program.*requirements for elder abuse prevention
and remediation services, if a state elects to
provide such services. One authorization of
appropriations for both programs.
Separate authorizations of appropriations
for other programs in current law are
Note: *These programs have never been funded.
Table 2. Older Americans Act (OAA) Programs: FY1999
Appropriations and FY1999 Authorization of Appropriations
in H.R. 4099, as introduced
OAA programFY1999 appropriationsof appropriations in
AoA program administration$14.8 million$14.8 million
Supportive services and$300.3 million$310.2 million
Congregate and home-$486.4 million—total$502.5
delivered nutrition servicesmillion—congregate and
USDA assistance$140 million$145.0 million
Disease prevention and health$16 millionNo separate authorization
In-home services for the frail$9.8 millionNo separate authorization
Research, training and$18 million. (Of this$10.3 million. Of this
demonstration activitiesamount, $750 thousandamount, up to $1 million
was used for themay be used for the
nationwide toll-freenationwide toll-free
telephone line (eldertelephone line (elder care
care locator) for each oflocator).
Long-term care ombudsman$12.1 million—total$9.4 million
and elder abuse prevention
($7.4 million for long-
term care ombudsman
services; $4.7 million
for elder abuse
Grants for Native Americans$18.5 million$19.1 million
Community service$440.2 million$454.7 million
Restructuring the Community Service Employment Program
The senior community service employment program, authorized under Title V
of the Act, provides opportunities for part-time employment in community service
activities for unemployed, low-income older persons who have poor employment
prospects. The program is funded at $440 million in FY1999, representing 30% of
Older Americans Act funds. It is administered by the Department of Labor (DoL),
which awards funds directly to national sponsoring organizations and to states.4
H.R. 4099 would have made changes in (1) the distribution of funds by the
federal government; (2) formula allocations to grantees; and (3) requirements
regarding use of funds by grantees for enrollee wages and fringe benefits,
administration, and other enrollee costs. Like the 104 Congress Committee-th
reported bills, H.R. 4099 would have restructured the program, in part, to respond to
a 1995 General Accounting Office (GAO) report. That report reviewed certain
administrative issues related to the program, including DoL’s method of awarding
funds, formula allocation of funds, and grantee use of funds. H.R. 4099 would have5
given states more control of the administration of the program and introduced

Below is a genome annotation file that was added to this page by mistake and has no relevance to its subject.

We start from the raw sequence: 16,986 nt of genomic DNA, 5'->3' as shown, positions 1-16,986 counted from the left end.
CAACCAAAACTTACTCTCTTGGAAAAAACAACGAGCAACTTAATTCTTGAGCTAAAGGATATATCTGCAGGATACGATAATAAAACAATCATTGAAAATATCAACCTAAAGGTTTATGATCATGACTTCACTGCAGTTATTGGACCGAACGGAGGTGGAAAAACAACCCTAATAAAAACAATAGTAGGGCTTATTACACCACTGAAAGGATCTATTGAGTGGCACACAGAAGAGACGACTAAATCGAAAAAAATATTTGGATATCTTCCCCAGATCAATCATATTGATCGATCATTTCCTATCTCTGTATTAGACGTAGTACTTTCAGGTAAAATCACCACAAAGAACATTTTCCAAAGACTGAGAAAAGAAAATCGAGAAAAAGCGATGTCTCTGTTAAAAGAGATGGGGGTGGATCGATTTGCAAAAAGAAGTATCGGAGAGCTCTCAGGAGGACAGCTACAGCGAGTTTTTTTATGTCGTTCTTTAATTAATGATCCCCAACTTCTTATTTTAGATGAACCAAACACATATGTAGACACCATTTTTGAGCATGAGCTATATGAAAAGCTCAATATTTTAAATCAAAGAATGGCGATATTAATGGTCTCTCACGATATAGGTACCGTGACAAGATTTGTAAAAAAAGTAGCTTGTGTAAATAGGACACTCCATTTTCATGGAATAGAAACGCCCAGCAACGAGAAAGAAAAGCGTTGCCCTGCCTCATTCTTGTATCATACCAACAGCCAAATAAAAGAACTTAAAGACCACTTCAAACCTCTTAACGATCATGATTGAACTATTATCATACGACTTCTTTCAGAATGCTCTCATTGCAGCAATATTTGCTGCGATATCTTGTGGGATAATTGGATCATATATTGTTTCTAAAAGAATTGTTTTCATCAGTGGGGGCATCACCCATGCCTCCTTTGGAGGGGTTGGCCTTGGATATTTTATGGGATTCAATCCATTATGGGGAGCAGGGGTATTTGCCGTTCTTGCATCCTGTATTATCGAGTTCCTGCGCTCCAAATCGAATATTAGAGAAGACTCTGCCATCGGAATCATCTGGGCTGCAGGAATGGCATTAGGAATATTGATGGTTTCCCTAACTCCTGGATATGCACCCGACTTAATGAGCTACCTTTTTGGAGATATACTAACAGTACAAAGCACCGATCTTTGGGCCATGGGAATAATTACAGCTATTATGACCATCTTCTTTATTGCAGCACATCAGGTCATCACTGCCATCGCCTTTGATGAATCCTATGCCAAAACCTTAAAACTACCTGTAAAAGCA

competition for funds among prospective grantee organizations.
In addition, H.R. 4099 would have retained the community service employment
program as a separate Older Americans Act title, and retained DoL as the federal
administrative authority. The 104 Congress legislation would have eliminated theth
separate title and moved the program to AoA.
Distribution of Community Service Employment Funds by the Federal
Government. Currently, 78% of funds are awarded by DoL directly to 10 national
organizations on a non-competitive basis; 22% of funds is distributed to states. Theth
104 Congress bills would have transferred all funds now administered by national
organizations to states. In contrast, H.R. 4099 would have transferred only a portion
of funds now administered by national organizations to states, so that by FY2003,
to states. The national organizations’ share of total funds would have decreased from
The 10 national organizations are: American Association of Retired Persons; Asociacion4
Nacional Por Personas Mayores; Green Thumb; National Asian Pacific Center on Aging;
National Center and Caucus on the Black Aged; National Council on Aging; National
Council of Senior Citizens; National Indian Council on Aging; National Urban League; and
the U.S. Forest Service.
General Accounting Office. Senior Community Service Employment Program Delivery5
Could Be Improved Through Legislative and Administrative Actions. GAO/HEHS-96-4.
organizations be awarded on a competitive basis.
This approach is, in part, based on a goal of reducing the number of national
organizations that operate in each state, and of giving states more control in the
administration and coordination of the program. National organizations receive
funds to administer the program in all but three states; in many states, multiple
national organizations administer programs in addition to a designated state agency.
Some state agencies have been concerned about the duplication of national
organizations’ activities that affect the distribution of employment positions within
a state. In its report, GAO noted that there is inequitable distribution of funding
within some states as well as duplication of effort among national and state sponsors.
Proponents of the approach to equalize funds for national organizations and
states indicate that costs of program administration and duplication of effort within
states would decrease since there would be fewer organizations that would administer
the program in some states. Proponents also say that giving states more leverage in
funding decisions would increase coordination of effort among all grantees in states.
The restructuring of the senior community service employment programth
generated substantial controversy during the 104 Congress. Some existing national